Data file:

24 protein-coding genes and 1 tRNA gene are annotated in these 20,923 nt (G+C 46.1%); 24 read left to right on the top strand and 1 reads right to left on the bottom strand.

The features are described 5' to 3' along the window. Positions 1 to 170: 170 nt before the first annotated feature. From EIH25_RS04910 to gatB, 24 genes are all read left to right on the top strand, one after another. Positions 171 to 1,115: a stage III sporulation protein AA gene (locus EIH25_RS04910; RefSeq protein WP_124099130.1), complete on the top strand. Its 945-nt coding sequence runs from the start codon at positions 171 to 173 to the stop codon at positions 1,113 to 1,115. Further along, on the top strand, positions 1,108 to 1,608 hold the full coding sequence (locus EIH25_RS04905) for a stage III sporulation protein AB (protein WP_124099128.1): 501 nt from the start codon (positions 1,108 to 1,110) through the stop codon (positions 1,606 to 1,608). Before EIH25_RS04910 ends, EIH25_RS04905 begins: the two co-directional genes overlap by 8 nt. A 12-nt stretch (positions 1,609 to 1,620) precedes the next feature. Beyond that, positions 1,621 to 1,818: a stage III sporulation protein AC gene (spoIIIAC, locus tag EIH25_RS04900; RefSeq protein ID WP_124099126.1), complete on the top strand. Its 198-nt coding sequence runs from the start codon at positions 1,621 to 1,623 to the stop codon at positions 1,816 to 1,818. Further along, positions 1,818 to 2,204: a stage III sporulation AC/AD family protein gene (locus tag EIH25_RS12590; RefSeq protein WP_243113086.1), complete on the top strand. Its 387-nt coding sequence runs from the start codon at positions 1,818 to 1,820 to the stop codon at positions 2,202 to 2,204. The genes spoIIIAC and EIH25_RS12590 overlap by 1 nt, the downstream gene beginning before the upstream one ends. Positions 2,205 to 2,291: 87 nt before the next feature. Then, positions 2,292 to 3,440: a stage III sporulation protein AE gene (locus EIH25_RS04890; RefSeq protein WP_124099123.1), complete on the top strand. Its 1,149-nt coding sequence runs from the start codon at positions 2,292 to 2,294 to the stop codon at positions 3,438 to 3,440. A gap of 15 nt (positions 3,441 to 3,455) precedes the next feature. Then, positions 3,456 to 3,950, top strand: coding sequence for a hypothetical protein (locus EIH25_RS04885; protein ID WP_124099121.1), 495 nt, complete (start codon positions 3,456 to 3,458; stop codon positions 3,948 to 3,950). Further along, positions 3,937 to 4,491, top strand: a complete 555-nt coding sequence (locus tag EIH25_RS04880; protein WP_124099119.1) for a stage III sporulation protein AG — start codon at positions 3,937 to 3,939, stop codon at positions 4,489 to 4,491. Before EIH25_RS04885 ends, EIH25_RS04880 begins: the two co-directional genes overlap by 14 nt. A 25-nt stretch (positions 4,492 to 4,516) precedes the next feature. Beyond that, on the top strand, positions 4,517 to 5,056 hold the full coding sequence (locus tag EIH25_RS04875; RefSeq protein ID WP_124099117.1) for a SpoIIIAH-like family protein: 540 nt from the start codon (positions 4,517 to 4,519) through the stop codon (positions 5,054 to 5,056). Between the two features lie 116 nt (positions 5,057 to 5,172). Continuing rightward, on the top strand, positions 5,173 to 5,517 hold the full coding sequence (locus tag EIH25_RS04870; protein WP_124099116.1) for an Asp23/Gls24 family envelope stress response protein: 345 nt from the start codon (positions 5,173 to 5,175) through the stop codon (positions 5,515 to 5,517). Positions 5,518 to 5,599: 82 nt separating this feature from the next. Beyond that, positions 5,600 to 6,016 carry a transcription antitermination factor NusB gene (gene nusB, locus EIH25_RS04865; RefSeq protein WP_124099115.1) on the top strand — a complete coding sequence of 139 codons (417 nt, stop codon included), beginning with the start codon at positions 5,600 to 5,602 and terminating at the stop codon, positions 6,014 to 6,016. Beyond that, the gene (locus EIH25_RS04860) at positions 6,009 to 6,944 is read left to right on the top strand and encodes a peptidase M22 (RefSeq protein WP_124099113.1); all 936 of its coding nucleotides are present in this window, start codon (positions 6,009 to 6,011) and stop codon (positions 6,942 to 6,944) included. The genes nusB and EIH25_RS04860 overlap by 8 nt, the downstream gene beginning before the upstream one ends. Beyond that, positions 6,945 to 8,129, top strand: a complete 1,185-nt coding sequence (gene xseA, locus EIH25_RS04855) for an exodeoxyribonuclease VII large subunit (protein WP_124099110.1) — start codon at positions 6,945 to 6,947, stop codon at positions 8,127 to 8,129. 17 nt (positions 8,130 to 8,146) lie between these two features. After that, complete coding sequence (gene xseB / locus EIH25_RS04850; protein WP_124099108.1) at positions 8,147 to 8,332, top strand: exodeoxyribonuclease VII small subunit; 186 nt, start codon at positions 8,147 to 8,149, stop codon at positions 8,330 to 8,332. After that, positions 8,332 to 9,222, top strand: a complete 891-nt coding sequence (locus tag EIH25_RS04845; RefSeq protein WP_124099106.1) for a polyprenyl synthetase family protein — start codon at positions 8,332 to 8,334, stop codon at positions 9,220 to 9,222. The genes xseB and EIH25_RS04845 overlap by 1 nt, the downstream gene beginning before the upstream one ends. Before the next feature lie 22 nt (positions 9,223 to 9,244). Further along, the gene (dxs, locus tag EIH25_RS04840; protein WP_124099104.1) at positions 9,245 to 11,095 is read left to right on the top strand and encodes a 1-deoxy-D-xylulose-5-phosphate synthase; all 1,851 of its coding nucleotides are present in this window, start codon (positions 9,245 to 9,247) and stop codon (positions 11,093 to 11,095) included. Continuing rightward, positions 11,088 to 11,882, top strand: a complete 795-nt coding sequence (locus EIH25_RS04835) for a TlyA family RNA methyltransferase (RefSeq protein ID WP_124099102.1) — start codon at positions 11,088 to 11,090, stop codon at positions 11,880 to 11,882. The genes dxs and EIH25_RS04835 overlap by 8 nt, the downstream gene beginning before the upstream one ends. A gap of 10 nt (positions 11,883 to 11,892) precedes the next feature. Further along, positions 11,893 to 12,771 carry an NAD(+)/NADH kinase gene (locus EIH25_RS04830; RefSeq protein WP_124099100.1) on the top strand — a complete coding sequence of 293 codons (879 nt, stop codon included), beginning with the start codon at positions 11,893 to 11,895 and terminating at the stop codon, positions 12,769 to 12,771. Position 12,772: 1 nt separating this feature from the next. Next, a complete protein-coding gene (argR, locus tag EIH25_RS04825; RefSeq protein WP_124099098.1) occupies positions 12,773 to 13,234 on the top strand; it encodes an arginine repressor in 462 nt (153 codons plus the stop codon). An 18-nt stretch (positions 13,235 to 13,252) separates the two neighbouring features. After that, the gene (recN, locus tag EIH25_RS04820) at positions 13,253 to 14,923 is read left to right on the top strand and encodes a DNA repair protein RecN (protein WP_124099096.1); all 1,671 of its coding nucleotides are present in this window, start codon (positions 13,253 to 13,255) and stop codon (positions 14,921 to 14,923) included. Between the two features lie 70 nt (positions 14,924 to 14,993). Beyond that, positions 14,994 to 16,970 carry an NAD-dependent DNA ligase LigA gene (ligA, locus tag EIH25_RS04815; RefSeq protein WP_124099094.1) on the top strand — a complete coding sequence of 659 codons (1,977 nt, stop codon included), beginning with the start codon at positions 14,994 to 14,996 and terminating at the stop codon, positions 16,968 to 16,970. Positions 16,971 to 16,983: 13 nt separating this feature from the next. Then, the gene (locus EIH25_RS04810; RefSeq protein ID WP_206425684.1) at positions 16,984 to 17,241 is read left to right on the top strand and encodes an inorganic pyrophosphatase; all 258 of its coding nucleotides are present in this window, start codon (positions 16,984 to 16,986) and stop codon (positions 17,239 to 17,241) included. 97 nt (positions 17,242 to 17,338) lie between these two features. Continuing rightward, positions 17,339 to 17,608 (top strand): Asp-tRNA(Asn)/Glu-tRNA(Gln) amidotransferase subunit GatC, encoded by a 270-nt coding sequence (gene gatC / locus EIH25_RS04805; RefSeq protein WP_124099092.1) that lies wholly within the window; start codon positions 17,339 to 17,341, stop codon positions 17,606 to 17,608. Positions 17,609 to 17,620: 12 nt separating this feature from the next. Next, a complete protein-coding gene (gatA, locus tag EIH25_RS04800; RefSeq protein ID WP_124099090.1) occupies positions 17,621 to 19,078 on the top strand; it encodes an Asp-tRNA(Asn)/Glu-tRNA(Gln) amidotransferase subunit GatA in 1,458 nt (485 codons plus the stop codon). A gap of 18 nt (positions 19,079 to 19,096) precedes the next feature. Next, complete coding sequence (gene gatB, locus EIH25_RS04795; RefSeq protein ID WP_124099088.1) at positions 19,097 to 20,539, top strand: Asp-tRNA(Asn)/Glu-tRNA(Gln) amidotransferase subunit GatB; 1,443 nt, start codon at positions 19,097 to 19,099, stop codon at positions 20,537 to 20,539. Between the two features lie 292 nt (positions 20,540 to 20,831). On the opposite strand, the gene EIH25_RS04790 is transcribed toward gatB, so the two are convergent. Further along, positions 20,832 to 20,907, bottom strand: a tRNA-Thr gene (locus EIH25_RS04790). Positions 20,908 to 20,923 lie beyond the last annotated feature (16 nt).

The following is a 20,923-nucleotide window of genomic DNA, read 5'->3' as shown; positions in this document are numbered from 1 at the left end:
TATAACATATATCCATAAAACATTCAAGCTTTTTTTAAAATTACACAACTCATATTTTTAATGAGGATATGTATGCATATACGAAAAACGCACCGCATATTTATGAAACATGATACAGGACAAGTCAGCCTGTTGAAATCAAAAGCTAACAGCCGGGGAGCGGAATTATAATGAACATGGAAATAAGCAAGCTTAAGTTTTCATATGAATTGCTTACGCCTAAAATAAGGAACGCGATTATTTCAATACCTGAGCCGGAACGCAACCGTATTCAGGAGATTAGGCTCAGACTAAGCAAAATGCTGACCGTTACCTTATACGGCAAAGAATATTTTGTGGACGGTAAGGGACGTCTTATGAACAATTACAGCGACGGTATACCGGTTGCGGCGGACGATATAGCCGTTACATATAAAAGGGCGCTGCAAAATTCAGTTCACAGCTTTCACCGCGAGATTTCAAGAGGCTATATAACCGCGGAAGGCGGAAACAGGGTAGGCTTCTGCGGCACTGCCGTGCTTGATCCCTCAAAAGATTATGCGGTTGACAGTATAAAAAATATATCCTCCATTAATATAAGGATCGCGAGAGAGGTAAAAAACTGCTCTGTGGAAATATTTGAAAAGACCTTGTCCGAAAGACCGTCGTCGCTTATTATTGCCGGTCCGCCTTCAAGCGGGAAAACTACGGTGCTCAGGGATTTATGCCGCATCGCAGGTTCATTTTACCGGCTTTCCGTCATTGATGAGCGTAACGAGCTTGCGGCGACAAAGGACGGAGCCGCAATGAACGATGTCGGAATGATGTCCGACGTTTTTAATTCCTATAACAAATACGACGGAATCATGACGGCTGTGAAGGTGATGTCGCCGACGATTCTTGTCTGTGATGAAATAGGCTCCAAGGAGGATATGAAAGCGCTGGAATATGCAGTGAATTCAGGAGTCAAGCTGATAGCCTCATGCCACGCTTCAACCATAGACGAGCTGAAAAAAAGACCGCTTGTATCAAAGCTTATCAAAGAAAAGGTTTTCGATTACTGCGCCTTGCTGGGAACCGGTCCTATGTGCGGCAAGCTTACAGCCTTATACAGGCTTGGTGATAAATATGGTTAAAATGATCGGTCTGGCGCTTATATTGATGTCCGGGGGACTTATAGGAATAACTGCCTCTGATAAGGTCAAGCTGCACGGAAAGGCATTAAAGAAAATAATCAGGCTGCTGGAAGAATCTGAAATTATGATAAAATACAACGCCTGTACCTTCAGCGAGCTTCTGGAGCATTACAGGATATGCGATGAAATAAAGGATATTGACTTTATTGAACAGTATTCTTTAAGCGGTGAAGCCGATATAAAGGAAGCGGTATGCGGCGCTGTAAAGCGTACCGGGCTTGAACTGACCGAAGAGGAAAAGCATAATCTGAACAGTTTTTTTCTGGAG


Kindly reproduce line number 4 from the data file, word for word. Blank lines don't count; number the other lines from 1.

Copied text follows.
TATAACATATATCCATAAAACATTCAAGCTTTTTTTAAAATTACACAACTCATATTTTTAATGAGGATATGTATGCATATACGAAAAACGCACCGCATATTTATGAAACATGATACAGGACAAGTCAGCCTGTTGAAATCAAAAGCTAACAGCCGGGGAGCGGAATTATAATGAACATGGAAATAAGCAAGCTTAAGTTTTCATATGAATTGCTTACGCCTAAAATAAGGAACGCGATTATTTCAATACCTGAGCCGGAACGCAACCGTATTCAGGAGATTAGGCTCAGACTAAGCAAAATGCTGACCGTTACCTTATACGGCAAAGAATATTTTGTGGACGGTAAGGGACGTCTTATGAACAATTACAGCGACGGTATACCGGTTGCGGCGGACGATATAGCCGTTACATATAAAAGGGCGCTGCAAAATTCAGTTCACAGCTTTCACCGCGAGATTTCAAGAGGCTATATAACCGCGGAAGGCGGAAACAGGGTAGGCTTCTGCGGCACTGCCGTGCTTGATCCCTCAAAAGATTATGCGGTTGACAGTATAAAAAATATATCCTCCATTAATATAAGGATCGCGAGAGAGGTAAAAAACTGCTCTGTGGAAATATTTGAAAAGACCTTGTCCGAAAGACCGTCGTCGCTTATTATTGCCGGTCCGCCTTCAAGCGGGAAAACTACGGTGCTCAGGGATTTATGCCGCATCGCAGGTTCATTTTACCGGCTTTCCGTCATTGATGAGCGTAACGAGCTTGCGGCGACAAAGGACGGAGCCGCAATGAACGATGTCGGAATGATGTCCGACGTTTTTAATTCCTATAACAAATACGACGGAATCATGACGGCTGTGAAGGTGATGTCGCCGACGATTCTTGTCTGTGATGAAATAGGCTCCAAGGAGGATATGAAAGCGCTGGAATATGCAGTGAATTCAGGAGTCAAGCTGATAGCCTCATGCCACGCTTCAACCATAGACGAGCTGAAAAAAAGACCGCTTGTATCAAAGCTTATCAAAGAAAAGGTTTTCGATTACTGCGCCTTGCTGGGAACCGGTCCTATGTGCGGCAAGCTTACAGCCTTATACAGGCTTGGTGATAAATATGGTTAAAATGATCGGTCTGGCGCTTATATTGATGTCCGGGGGACTTATAGGAATAACTGCCTCTGATAAGGTCAAGCTGCACGGAAAGGCATTAAAGAAAATAATCAGGCTGCTGGAAGAATCTGAAATTATGATAAAATACAACGCCTGTACCTTCAGCGAGCTTCTGGAGCATTACAGGATATGCGATGAAATAAAGGATATTGACTTTATTGAACAGTATTCTTTAAGCGGTGAAGCCGATATAAAGGAAGCGGTATGCGGCGCTGTAAAGCGTACCGGGCTTGAACTGACCGAAGAGGAAAAGCATAATCTGAACAGTTTTTTTCTGGAG